As the neighbor and on-again, off-again girlfriend of Eric (Topher Grace), Donna was the girl next door but without the saccharine attitude and could put you in your place stat. At a statuesque 5’10, with “big hands,” she simultaneously intimidated her friends and gentleman folk but fascinated them with equal measure.
While the show took place almost 30 years before its actual airdate, Donna’s casual but stylish tomboy fashions still inspired a current generation of teens and college women. Her character’s second wave feminist leanings often clashed with her mother’s more traditional beliefs, and they were integral to her character’s aesthetic.
As the polar opposite of her best friend Jackie Burkhat (Mila Kunis) – the spoiled fashion plate – Donna rarely strayed from her uniform of high-waisted pants, baseball tees and pin-straight, ironed hair. Think the opposite of the glitter and cleavage-palooza that was the 70s fashion in American Hustle.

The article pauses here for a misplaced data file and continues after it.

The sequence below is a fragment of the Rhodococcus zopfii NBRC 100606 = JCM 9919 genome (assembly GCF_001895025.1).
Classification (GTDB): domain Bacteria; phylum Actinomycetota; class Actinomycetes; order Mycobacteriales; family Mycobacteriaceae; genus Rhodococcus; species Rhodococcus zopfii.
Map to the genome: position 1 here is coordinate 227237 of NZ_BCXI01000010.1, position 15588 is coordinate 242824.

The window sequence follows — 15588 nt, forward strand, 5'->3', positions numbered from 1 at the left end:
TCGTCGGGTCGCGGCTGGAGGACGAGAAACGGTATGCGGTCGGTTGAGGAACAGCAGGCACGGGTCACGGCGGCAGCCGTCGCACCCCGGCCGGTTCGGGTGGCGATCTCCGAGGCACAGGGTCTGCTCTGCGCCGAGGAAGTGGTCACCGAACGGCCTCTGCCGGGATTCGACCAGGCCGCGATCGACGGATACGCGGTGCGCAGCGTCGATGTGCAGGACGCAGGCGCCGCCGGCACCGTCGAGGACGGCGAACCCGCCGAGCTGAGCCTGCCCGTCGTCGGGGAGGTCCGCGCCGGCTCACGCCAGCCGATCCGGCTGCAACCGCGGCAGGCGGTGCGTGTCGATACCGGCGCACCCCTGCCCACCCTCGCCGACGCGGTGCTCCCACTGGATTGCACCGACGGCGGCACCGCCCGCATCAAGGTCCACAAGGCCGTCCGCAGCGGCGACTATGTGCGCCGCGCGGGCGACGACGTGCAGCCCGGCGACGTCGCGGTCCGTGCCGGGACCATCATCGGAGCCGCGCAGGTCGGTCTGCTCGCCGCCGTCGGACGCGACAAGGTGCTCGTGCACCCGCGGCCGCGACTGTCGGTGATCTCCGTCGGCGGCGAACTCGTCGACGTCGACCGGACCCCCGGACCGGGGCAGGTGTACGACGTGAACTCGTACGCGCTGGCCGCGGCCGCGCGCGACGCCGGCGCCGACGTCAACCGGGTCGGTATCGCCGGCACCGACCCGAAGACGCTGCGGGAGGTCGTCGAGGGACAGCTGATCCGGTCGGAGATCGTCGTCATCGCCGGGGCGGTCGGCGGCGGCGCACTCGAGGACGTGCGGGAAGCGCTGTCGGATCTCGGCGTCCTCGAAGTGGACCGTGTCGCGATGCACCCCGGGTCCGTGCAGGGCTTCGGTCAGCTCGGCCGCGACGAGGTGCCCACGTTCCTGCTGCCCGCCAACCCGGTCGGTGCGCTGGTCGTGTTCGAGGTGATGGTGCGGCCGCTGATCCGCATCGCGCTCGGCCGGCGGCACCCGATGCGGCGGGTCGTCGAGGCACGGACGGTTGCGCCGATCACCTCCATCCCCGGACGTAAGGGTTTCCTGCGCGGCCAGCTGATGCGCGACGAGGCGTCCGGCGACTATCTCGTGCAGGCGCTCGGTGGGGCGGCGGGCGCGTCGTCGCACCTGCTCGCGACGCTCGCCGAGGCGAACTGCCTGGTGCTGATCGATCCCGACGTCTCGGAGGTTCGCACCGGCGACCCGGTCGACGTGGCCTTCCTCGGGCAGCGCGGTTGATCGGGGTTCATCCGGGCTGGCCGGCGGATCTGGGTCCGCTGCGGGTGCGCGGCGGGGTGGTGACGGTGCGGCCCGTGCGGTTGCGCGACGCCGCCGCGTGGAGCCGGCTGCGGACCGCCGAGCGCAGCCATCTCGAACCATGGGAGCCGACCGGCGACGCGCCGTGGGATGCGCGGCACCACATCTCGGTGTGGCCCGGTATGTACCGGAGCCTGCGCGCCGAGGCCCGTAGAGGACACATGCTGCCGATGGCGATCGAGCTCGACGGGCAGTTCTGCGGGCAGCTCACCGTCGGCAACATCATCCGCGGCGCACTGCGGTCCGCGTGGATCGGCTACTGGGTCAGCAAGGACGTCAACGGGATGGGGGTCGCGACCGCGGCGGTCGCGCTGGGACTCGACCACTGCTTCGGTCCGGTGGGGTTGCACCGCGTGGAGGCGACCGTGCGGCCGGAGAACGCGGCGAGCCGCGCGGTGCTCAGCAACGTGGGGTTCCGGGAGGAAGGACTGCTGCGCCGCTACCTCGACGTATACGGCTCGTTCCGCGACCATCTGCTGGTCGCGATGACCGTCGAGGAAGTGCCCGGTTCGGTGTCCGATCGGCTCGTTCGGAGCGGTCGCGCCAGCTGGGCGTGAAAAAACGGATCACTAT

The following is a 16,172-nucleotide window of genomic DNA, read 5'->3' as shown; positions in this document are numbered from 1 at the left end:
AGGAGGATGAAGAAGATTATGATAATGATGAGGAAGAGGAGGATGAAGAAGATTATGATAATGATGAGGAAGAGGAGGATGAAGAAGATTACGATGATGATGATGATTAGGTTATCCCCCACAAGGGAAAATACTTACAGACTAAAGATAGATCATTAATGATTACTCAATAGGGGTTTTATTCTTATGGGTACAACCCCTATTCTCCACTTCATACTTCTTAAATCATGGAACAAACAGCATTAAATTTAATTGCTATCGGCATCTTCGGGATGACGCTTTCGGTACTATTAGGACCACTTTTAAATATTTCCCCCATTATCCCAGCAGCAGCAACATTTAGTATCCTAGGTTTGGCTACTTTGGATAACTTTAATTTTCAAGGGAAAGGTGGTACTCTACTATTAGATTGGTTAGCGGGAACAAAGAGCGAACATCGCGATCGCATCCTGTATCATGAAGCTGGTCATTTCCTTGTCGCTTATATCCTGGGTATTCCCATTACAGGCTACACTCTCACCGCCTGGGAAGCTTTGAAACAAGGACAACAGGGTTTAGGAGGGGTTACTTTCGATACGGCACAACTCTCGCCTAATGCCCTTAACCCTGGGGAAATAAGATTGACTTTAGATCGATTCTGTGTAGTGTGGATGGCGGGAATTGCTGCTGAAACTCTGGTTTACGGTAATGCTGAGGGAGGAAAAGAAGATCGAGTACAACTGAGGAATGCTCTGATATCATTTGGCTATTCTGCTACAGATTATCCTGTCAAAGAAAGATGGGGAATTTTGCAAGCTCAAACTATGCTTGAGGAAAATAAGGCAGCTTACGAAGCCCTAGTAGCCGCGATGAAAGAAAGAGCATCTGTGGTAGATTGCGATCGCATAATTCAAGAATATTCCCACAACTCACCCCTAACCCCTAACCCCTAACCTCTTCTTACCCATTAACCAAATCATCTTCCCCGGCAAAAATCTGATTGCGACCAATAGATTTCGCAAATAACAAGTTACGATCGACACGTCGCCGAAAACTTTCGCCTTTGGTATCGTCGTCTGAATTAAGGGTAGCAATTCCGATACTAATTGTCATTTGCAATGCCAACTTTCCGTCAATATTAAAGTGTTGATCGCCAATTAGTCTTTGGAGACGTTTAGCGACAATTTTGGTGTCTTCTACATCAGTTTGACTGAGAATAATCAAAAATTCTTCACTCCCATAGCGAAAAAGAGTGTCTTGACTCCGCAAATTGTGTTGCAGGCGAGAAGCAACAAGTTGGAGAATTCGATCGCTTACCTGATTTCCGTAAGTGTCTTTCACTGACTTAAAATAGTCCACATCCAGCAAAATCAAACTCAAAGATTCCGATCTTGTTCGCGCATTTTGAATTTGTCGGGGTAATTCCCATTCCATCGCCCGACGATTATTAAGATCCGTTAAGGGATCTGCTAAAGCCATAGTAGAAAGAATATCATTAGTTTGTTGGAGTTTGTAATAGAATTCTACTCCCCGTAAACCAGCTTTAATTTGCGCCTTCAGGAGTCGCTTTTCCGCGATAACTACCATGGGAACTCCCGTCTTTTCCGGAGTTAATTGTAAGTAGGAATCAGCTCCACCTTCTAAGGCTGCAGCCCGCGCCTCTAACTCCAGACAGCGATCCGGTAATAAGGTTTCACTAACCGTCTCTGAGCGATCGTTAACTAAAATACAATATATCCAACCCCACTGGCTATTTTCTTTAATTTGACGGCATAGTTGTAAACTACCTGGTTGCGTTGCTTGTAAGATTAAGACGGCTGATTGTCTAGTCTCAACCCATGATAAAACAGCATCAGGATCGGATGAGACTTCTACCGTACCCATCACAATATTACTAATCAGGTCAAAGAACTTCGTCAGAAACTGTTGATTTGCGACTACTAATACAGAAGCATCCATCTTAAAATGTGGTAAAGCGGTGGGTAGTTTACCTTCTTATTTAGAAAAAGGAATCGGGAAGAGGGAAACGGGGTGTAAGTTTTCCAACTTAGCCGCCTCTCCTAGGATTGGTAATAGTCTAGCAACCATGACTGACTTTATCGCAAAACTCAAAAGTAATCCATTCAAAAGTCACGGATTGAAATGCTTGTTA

What Donna did for 70s fashion is what Darlene Connor of Roseanne (played by The Talk creator Sara Gilbert) did for 90s fashion, and it’s no coincidence they both had awesome hair. Television and film especially has seen its fair share of stoner dudes, but Donna was one of the few female stoner types seen on television.
Despite being considered as “one of the boys,” Donna wasn’t wholly unaware of her looks. On one hand she had to remind people, “What the hell, I’m feminine! I’m a lady! Why can’t anyone freakin’ see that?” While on the other, she took pride in her new nickname “Hot Donna,” after working at a local radio station.
A fiery redhead until the seventh season, she was one of the most fleshed out, adolescent female characters on television. Contrasted against another television tomboy that premiered the same year –Joey Potter on Dawson’s Creek (played by the lovely Katie Holmes) – Donna exuded confidence without the constant navel gazing of the aforementioned Miss Potter, even when Donna was pursuing her longtime crush. She could also kick your ass.